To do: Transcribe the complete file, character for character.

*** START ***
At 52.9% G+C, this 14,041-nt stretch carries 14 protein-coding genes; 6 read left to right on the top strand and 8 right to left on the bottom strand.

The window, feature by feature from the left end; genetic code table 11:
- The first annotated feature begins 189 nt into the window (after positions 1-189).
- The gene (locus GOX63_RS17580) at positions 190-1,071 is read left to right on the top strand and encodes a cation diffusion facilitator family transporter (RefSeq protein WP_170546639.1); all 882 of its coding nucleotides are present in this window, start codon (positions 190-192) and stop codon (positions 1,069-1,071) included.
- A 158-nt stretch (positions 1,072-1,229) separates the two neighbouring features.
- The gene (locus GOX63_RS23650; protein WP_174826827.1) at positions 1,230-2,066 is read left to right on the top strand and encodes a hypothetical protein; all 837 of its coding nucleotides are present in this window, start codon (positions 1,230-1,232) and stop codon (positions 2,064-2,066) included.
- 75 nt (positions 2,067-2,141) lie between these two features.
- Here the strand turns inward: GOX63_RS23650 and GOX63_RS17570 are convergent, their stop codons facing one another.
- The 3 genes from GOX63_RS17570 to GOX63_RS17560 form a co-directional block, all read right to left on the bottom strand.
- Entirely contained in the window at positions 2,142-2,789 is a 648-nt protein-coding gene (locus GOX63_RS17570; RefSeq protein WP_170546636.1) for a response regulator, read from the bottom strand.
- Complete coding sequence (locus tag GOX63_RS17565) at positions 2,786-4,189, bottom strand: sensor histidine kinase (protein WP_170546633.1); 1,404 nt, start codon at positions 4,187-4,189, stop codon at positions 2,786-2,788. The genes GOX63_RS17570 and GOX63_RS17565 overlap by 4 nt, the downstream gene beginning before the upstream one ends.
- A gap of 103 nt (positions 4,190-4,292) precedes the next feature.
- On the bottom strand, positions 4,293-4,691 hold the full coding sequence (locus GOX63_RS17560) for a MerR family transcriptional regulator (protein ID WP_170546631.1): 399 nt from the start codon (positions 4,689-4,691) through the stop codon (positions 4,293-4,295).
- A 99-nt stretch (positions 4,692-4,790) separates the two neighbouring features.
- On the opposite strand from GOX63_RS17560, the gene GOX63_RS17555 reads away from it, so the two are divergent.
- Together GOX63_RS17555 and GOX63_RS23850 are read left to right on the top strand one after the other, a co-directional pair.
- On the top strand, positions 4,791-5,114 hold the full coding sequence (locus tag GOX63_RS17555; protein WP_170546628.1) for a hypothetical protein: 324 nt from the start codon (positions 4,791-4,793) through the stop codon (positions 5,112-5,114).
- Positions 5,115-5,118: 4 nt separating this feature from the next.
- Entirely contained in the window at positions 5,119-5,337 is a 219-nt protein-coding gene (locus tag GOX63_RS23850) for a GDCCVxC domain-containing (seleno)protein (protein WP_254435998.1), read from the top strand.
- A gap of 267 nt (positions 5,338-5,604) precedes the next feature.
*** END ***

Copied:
At 52.9% G+C, this 14,041-nt stretch carries 14 protein-coding genes; 6 read left to right on the top strand and 8 right to left on the bottom strand.

The window, feature by feature from the left end; genetic code table 11:
- The first annotated feature begins 189 nt into the window (after positions 1-189).
- The gene (locus GOX63_RS17580) at positions 190-1,071 is read left to right on the top strand and encodes a cation diffusion facilitator family transporter (RefSeq protein WP_170546639.1); all 882 of its coding nucleotides are present in this window, start codon (positions 190-192) and stop codon (positions 1,069-1,071) included.
- A 158-nt stretch (positions 1,072-1,229) separates the two neighbouring features.
- The gene (locus GOX63_RS23650; protein WP_174826827.1) at positions 1,230-2,066 is read left to right on the top strand and encodes a hypothetical protein; all 837 of its coding nucleotides are present in this window, start codon (positions 1,230-1,232) and stop codon (positions 2,064-2,066) included.
- 75 nt (positions 2,067-2,141) lie between these two features.
- Here the strand turns inward: GOX63_RS23650 and GOX63_RS17570 are convergent, their stop codons facing one another.
- The 3 genes from GOX63_RS17570 to GOX63_RS17560 form a co-directional block, all read right to left on the bottom strand.
- Entirely contained in the window at positions 2,142-2,789 is a 648-nt protein-coding gene (locus GOX63_RS17570; RefSeq protein WP_170546636.1) for a response regulator, read from the bottom strand.
- Complete coding sequence (locus tag GOX63_RS17565) at positions 2,786-4,189, bottom strand: sensor histidine kinase (protein WP_170546633.1); 1,404 nt, start codon at positions 4,187-4,189, stop codon at positions 2,786-2,788. The genes GOX63_RS17570 and GOX63_RS17565 overlap by 4 nt, the downstream gene beginning before the upstream one ends.
- A gap of 103 nt (positions 4,190-4,292) precedes the next feature.
- On the bottom strand, positions 4,293-4,691 hold the full coding sequence (locus GOX63_RS17560) for a MerR family transcriptional regulator (protein ID WP_170546631.1): 399 nt from the start codon (positions 4,689-4,691) through the stop codon (positions 4,293-4,295).
- A 99-nt stretch (positions 4,692-4,790) separates the two neighbouring features.
- On the opposite strand from GOX63_RS17560, the gene GOX63_RS17555 reads away from it, so the two are divergent.
- Together GOX63_RS17555 and GOX63_RS23850 are read left to right on the top strand one after the other, a co-directional pair.
- On the top strand, positions 4,791-5,114 hold the full coding sequence (locus tag GOX63_RS17555; protein WP_170546628.1) for a hypothetical protein: 324 nt from the start codon (positions 4,791-4,793) through the stop codon (positions 5,112-5,114).
- Positions 5,115-5,118: 4 nt separating this feature from the next.
- Entirely contained in the window at positions 5,119-5,337 is a 219-nt protein-coding gene (locus tag GOX63_RS23850) for a GDCCVxC domain-containing (seleno)protein (protein WP_254435998.1), read from the top strand.
- A gap of 267 nt (positions 5,338-5,604) precedes the next feature.